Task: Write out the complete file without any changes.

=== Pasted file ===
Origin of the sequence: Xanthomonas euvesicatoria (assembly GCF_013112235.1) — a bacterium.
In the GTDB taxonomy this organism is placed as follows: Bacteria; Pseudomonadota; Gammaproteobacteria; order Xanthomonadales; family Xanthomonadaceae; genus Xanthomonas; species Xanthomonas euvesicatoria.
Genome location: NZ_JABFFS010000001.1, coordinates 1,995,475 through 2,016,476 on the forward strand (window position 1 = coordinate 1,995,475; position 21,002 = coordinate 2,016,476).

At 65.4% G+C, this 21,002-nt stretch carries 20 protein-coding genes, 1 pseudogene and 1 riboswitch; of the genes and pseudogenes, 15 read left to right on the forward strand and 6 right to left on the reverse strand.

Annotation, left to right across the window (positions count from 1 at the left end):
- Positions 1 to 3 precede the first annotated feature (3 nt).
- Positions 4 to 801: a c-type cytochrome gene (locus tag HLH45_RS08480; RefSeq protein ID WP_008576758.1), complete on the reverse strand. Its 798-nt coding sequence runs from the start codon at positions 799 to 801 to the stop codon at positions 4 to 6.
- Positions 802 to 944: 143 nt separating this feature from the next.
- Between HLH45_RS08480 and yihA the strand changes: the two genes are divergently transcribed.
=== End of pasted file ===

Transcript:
Origin of the sequence: Xanthomonas euvesicatoria (assembly GCF_013112235.1) — a bacterium.
In the GTDB taxonomy this organism is placed as follows: Bacteria; Pseudomonadota; Gammaproteobacteria; order Xanthomonadales; family Xanthomonadaceae; genus Xanthomonas; species Xanthomonas euvesicatoria.
Genome location: NZ_JABFFS010000001.1, coordinates 1,995,475 through 2,016,476 on the forward strand (window position 1 = coordinate 1,995,475; position 21,002 = coordinate 2,016,476).

At 65.4% G+C, this 21,002-nt stretch carries 20 protein-coding genes, 1 pseudogene and 1 riboswitch; of the genes and pseudogenes, 15 read left to right on the forward strand and 6 right to left on the reverse strand.

Annotation, left to right across the window (positions count from 1 at the left end):
- Positions 1 to 3 precede the first annotated feature (3 nt).
- Positions 4 to 801: a c-type cytochrome gene (locus tag HLH45_RS08480; RefSeq protein ID WP_008576758.1), complete on the reverse strand. Its 798-nt coding sequence runs from the start codon at positions 799 to 801 to the stop codon at positions 4 to 6.
- Positions 802 to 944: 143 nt separating this feature from the next.
- Between HLH45_RS08480 and yihA the strand changes: the two genes are divergently transcribed.